By Kellie Nicholas
Kellie Nicholas is a missionary for Church Missionary Society (CMS), who has been in Kobe, Japan since 2008. She has been a full-time staff worker for KGK (IFES-affiliated student ministry) for the last 10 years.
This summer (Northern Hemisphere) we hoped that things would get back to more like ‘normal’ for ministry in Japan. Unfortunately, just as the term was finishing up, we hit our seventh wave of COVID. Many things were cancelled or parred back as a result. This may seem strange to those of you living in Australia where things have almost gone back to normal, but people have been more cautious here. Those events that did go ahead required a whole new level of planning with COVID safety measures and contingency plans.
Numerous times over the last few months I found myself saying, “It’s been three years.” This statement sums up how I’ve been feeling about things. It’s been three years … and I have really missed chatting with students at camp. It’s been three years … and I’m not sure I remember what I need to pack for camp. It’s been three years … and I’m not sure that I want to sleep on a hard camp bunk! It feels like it has been a bit of an emotional rollercoaster, including excitement, hesitance and trepidation. Below are just a few reflections on the ups and downs that have come from these changes.
Sitting in the dining room at camp, filled with 70 uni students but completely quiet, was mind-blowing.
Back in 2020, during the early days of online ministry, one of the things that I missed and was saddened by was the lack of the “little moments”. These are the conversations that you have in the five minutes after prayer meetings or while walking to campus together or on the train on the way home. But it is often these chats when you hear about what is really going on in students’ lives, even if it is just as they jump off the train. These “little moments” have been largely missing from ministry during the pandemic. Online meetings don’t really allow for them. At our Hyogo block overnight camp, I got to have many of those conversations. I heard about students who were dating, those who were having troubles in their families and more. Even the simple act of sitting together and enjoying a cup of tea made me feel like I knew more about how they were going and how I could pray for them.
Another surprise at summer camps was meal times. In Japan since the beginning of the pandemic, people have been encouraged not to talk while they are eating, including in school cafeterias and even restaurants. Sitting in the dining room at camp, filled with 70 uni students but completely quiet, was mind-blowing. In the past, I often struggled to hear the person sitting next to me and sometimes just zoned out because it was too hard to hear. It is funny the things we take for granted and don’t miss until they are gone. Thankfully, once the food was gone and people replaced their masks, conversations resumed to a normal level but were just more difficult to hear through masks and partitions.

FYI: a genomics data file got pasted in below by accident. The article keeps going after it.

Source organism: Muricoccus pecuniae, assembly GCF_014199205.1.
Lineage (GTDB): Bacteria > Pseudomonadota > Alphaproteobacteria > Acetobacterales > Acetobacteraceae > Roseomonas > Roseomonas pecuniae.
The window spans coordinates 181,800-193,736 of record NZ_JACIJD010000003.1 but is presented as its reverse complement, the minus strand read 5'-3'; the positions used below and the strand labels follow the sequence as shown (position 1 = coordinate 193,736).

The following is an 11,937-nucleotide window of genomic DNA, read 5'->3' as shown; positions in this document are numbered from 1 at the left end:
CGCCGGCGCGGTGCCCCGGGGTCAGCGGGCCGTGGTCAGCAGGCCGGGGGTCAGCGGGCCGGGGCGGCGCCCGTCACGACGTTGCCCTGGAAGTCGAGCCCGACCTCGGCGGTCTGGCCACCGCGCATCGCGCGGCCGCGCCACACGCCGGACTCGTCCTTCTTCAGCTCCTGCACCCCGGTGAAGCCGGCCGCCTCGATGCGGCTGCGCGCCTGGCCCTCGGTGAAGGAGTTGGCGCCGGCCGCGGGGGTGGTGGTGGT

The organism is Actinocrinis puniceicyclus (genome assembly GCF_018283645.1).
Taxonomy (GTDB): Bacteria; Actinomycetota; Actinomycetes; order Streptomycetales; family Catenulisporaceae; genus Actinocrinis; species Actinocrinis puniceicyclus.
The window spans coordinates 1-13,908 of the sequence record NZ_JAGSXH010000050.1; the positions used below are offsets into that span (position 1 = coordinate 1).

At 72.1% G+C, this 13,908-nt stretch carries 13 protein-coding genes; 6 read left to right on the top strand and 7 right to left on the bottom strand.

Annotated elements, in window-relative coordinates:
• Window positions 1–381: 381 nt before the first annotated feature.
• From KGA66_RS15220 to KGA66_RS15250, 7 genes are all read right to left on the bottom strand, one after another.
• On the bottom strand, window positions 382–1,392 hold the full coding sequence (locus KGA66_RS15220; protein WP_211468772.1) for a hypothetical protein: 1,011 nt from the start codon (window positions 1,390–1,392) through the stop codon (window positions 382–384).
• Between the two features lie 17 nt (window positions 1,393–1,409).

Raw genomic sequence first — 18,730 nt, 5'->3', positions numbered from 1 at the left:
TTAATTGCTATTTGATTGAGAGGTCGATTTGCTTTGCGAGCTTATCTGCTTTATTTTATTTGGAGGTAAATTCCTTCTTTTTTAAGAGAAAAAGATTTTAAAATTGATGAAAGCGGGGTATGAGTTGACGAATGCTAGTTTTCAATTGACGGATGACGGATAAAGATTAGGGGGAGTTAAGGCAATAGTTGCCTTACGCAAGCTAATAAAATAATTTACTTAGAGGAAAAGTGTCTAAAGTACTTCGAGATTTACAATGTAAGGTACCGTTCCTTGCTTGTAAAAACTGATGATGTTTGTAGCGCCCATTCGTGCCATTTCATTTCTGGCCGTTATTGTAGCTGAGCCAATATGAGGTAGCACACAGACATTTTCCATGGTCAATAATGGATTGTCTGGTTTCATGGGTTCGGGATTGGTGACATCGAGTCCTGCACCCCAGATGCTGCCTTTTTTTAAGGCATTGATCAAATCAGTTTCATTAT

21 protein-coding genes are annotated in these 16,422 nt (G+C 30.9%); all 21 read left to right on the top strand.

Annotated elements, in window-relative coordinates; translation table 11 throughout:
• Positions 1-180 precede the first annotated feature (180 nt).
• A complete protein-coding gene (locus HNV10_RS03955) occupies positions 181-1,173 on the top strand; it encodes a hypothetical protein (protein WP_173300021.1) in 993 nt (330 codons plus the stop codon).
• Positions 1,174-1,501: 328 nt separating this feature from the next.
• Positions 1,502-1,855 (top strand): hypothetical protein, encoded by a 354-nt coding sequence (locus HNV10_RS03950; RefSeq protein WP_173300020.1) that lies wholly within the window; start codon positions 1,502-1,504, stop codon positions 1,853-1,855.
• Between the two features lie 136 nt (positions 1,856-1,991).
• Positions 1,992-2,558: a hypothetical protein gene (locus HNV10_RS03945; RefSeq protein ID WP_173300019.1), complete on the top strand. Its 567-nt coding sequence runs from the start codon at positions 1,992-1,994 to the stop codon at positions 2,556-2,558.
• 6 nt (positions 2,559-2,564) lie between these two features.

Despite changing circumstances, God continues to provide us with opportunities for fellowship and encouragement.
Earlier in the year, Japan started issuing new visas, which meant international students started to arrive. The numbers are still well below pre-COVID levels. But they are coming back and those who have been here throughout the pandemic seem to have resurfaced. With the help of some keen local students, we have been able to restart International Bible Cafe, a monthly meeting for international students. It has been a joy to share fellowship around the Bible and sing in several languages. We have also had a few outings, which have enabled friendships to deepen. We even had two of our international students join summer camp.
Over the last few months, I have been reminded that although ‘it’s been three years,’ God has continued to work in that time, preparing us to work during the pandemic and beyond. He has been teaching us to trust him in the ups and downs of life. Despite changing circumstances, God continues to provide us with opportunities for fellowship and encouragement.
Source: Eternity News.